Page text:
The parable of wicked tenants (Mt 21:33–46) at first tells the parable as such (Mt 21:33–39), followed by the application (Mt 21:40–46). Jesus reminds the religious leaders that they are mere custodians of God. This parable combines the motif of God being the benevolent landowner with that of the religious leaders who challenge his honour and test his patience. The murder of the prophets finds its climax in the rebellion and killing of God’s Son. The conclusion of the parable is filled with irony (Mt 21:45–46; Davies & Allison 2004:187). Shortly after answering Jesus on what would happen with those who killed the owner’s son, they realise that Jesus is referring to them. Their response is to scheme how they could get rid of Jesus, in that way inviting the same fate over themselves as that of the wicked tenants.

The parable of the wedding banquet (Mt 22:1–14), which has a parallel in Luke, carries the polemic with the Jewish leaders further. The parable also falls out in the parable (Mt 22:1–13b) and the application (Mt 22:13c–14). The parable contains two parallel sequences (Mt 22:2–7 and 8–13), each opening with invitations, and closing with punishment. The whole parable is dominated by the speech of the king, indicating his authority (Davies & Allison 2004:194). The reader automatically identifies the king as God, and his son, the bridegroom, as Jesus. The royal wedding represents the eschatological banquet, and the murder of the servants, an absurdly inexplicable response to the king’s repetitive kind invitations, represents the murder of the prophets and of Jesus.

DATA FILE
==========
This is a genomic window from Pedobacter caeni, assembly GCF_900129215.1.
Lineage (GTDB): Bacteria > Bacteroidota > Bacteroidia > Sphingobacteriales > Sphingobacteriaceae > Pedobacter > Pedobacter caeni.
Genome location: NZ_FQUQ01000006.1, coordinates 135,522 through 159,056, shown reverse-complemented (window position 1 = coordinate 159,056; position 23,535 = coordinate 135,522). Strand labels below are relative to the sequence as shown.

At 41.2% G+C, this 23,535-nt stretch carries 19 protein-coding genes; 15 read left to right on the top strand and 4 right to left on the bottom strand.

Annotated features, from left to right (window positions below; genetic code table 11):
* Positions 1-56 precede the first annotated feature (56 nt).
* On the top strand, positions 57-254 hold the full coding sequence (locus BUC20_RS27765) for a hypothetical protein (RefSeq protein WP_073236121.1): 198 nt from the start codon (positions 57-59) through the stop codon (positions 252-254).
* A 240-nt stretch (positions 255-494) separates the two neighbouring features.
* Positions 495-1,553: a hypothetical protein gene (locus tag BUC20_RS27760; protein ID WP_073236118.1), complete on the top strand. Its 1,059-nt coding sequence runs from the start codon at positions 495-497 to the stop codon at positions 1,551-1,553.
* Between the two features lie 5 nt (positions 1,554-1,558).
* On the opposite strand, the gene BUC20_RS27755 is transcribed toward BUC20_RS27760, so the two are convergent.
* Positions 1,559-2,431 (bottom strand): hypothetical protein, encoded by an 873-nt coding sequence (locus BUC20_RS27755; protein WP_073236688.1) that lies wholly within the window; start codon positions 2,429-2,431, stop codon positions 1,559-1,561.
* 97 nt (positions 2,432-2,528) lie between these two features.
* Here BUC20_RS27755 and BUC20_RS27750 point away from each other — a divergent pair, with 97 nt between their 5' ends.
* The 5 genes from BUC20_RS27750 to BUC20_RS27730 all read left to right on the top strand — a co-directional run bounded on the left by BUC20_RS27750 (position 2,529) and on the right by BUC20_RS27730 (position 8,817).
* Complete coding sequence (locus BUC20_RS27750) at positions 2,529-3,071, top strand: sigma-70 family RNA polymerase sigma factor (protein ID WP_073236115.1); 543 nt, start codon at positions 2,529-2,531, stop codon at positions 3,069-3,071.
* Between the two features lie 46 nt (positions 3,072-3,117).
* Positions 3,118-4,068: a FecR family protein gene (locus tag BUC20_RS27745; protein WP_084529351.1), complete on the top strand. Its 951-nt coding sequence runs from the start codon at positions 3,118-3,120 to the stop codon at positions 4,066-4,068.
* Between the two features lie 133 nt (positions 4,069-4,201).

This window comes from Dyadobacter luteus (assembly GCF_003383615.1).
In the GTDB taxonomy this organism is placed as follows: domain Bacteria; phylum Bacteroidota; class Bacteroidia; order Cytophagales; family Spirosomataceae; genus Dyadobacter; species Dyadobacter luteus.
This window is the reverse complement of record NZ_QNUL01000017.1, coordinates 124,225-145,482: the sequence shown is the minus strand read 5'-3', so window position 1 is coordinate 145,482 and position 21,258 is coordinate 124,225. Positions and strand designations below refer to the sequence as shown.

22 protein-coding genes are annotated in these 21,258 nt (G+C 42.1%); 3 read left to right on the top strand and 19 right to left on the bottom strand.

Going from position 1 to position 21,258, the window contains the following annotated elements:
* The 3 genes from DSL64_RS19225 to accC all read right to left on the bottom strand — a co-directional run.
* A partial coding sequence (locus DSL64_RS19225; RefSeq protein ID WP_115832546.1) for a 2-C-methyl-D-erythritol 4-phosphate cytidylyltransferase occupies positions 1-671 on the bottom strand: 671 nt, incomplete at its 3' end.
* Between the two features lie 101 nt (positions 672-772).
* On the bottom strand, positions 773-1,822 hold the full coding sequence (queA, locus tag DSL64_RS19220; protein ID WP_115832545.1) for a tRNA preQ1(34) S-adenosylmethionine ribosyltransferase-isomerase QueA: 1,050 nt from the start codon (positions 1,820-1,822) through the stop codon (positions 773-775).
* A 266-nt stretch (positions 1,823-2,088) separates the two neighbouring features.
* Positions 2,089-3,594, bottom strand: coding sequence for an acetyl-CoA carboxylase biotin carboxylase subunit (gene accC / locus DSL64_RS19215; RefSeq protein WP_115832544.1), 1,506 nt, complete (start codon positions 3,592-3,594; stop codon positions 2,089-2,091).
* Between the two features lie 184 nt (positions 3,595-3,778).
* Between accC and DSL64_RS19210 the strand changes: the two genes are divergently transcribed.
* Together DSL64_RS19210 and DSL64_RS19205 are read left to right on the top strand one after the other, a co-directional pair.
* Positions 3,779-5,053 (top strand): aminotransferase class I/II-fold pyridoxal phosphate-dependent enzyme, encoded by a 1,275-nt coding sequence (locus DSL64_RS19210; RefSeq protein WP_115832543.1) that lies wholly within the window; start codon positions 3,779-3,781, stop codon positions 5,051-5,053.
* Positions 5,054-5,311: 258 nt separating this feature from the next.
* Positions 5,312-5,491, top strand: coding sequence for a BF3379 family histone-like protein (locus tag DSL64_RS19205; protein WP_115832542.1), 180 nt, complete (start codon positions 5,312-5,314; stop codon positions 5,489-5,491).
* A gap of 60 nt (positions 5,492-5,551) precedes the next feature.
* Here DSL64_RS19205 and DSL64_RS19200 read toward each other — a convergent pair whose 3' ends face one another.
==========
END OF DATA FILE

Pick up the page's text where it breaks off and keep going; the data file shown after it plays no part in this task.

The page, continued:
Three challenging questions posed by the Jewish leaders (Mt 22:15–40)

The controversy intensifies with the Jewish leaders’ response to these three parables. They pose three hostile questions to Jesus, namely on paying taxes to the Caesar (Mt 22:15–22), on marriage after the resurrection (Mt 22:23–33), and on the greatest commandment (Mt 22:34–40). All three of these scenes portray the offensive character of these leaders.

Firstly, the Pharisees and Herodians challenge Jesus (Mt 22:15–22). They hypocritically address him as διδάσκαλε [teacher] and ironically speak the truth about Jesus οἴδαµεν ὅτι ἀληθὴς εἶ καὶ τὴν ὁδὸν τοῦ Θεοῦ ἐν ἀληθείᾳ διδάσκεις [we know that you are a man of integrity and that you teach the way of God in accordance with the truth; Mt 22:16].12 Jesus gives no simple ‘yes’ or ‘no’ to their question, but instructs them to weigh the demands of God and the Caesar; they should render to the Caesar what belongs to him, and to God what belongs to him. Jesus does not only avoid a well-conceived trap, but also advances his teaching. Instead of trapping Jesus, the Pharisees and Herodians are trapped by him (Davies & Allison 2004:216). They are unable to offer any rebuttal. They simply must accept their defeat. The reader realises that Jesus teaches with unparalleled authority.

Following the political question posed by the Pharisees and Herodians, the Sadducees follow with a theological riddle (Mt 22:23–33; Viljoen 2015:1–11). While these parties oppose each other regarding the resurrection, they are united in opposing Jesus. The Sadducees also address Jesus as διδάσκαλε [teacher], yet again they do not seek instruction, but maliciously and sarcastically set a trap to undermine the honour of Jesus. Their question clearly implies that they reject the resurrection. Jesus treats their question as shameful ignorance and bad theology, Πλανᾶσθε µὴ εἰδότες τὰς γραφὰς µηδὲ τὴν δύναµιν τοῦ Θεοῦ [you are in error because you do not know the Scriptures or the power of God; Mt 22:29; Davies & Allison 2004:226]. This challenging scene is concluded by emphasising the authority of Jesus as teacher, as the crowds were astonished with his teaching, καὶ ἀκούσαντες οἱ ὄχλοι ἐξεπλήσσοντο ἐπὶ τῇ διδαχῇ αὐτοῦ [when the crowds heard this, they were astonished at his teaching; Mt 22:33].